03 June 2022
[Publication] Release of Jurisdiction Reports on the Status of Consent for Processing Personal Data (China)
The Asian Business Law Institute (ABLI) and the Future of Privacy Forum are delighted to announce the release of the first in a series of 14 detailed jurisdiction reports that will explore the role and limits of consent in the data protection laws and regulations of 14 jurisdictions in Asia Pacific, as part of the ongoing ABLI-FPF joint research project: “From Consent-Centric Data Protection Frameworks to Responsible Data Practices and Privacy Accountability in Asia Pacific.”
Launched on the back of the cooperation agreement concluded by ABLI and FPF in August 2021, the joint project aims to understand, analyze and support the convergence of data protection regulations and best data protection practices in Asia Pacific through joint research, publications and events. This collaboration builds on the substantial work done by ABLI and FPF on data protection and privacy laws and frameworks in the region.
The first report released under this joint project focuses on the status of “consent” and alternatives to consent as lawful bases for processing personal data in the People's Republic of China. This report provides a detailed overview of relevant laws and regulations in China on:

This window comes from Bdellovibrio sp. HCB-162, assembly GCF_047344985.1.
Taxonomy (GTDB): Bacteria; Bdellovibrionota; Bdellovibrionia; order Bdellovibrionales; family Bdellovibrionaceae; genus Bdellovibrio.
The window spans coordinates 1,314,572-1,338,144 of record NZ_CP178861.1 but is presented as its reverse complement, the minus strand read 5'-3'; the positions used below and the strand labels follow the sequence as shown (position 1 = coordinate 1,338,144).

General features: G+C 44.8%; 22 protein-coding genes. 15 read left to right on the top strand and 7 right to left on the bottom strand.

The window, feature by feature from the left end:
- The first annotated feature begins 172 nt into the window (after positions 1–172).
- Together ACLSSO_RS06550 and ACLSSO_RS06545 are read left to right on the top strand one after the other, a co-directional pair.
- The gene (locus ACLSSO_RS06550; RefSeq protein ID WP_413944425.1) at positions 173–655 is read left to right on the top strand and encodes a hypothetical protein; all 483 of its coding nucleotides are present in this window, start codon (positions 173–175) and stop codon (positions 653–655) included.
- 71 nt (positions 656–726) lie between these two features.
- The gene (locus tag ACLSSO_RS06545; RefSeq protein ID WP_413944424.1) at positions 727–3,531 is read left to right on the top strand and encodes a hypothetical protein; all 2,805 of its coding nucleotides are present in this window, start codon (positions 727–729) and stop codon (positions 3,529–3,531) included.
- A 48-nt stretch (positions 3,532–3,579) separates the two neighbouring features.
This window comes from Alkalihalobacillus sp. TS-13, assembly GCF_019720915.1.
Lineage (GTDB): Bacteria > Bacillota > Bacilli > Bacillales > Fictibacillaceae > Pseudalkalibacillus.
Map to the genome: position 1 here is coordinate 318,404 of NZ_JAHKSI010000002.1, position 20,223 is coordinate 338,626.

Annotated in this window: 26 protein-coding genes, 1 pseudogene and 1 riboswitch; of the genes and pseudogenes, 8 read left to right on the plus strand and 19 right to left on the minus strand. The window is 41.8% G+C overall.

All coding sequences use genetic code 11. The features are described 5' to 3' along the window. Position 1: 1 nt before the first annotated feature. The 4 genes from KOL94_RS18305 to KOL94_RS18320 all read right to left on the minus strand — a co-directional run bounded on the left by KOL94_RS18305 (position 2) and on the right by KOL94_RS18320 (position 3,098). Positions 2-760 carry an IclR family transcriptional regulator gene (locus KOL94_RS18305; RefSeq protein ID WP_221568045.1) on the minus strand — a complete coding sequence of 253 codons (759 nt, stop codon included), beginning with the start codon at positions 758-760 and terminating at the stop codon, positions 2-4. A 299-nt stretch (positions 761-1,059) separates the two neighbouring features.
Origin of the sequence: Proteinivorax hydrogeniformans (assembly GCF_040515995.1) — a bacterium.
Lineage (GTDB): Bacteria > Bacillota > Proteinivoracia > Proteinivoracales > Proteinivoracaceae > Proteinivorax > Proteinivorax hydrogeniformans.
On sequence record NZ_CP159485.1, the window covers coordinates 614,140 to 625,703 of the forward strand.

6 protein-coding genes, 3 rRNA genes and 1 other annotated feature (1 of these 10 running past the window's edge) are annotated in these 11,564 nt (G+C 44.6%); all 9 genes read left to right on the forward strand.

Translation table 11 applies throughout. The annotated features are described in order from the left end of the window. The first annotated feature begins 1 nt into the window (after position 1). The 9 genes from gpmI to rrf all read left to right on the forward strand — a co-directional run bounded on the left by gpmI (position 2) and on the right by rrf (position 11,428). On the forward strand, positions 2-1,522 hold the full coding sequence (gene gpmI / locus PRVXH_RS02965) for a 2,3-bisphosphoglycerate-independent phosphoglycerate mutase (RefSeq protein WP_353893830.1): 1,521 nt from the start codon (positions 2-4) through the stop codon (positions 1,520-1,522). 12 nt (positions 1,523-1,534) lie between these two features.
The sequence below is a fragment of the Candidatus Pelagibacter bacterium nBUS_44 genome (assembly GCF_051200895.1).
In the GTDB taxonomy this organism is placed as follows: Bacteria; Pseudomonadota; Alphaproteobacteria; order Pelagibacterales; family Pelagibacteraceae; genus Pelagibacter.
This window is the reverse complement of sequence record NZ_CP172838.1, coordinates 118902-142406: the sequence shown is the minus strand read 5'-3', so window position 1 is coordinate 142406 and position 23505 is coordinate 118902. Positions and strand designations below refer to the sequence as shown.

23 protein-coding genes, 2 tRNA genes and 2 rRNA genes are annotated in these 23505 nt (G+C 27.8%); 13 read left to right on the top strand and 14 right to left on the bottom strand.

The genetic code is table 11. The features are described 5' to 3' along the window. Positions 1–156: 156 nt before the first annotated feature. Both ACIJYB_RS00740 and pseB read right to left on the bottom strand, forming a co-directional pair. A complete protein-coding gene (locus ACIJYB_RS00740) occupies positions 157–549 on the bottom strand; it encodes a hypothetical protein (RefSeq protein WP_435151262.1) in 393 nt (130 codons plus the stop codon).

● notice and consent requirements for processing personal data;
● alternative legal bases for processing personal data which permit processing of personal data without consent if the data controller undertakes a risk impact assessment (e.g., legitimate interests); and
● statutory bases for processing personal data without consent, and exceptions or derogations from consent requirements in general and sector-specific laws and regulations.
The China jurisdiction report is available for free download here.
Over the coming weeks, ABLI and FPF will continue publishing similar reports for the remaining 13 jurisdictions, which are Australia, Hong Kong SAR, India, Indonesia, Japan, Macau SAR, Malaysia, New Zealand, the Philippines, South Korea, Singapore, Thailand and Vietnam.
The joint project will culminate in the release of a comparative review paper built upon the 14 jurisdiction reports, which will provide detailed recommendations to promote legal convergence around requirements for processing personal data in Asia Pacific.
ABLI and FPF hope that these publications will prove useful to lawmakers, governments, and regulators in Asia (and beyond) who are currently drafting, reviewing, or implementing data protection laws in their respective jurisdictions.
For more detailed descriptions of the joint project and the China jurisdiction report, please read the blog post here.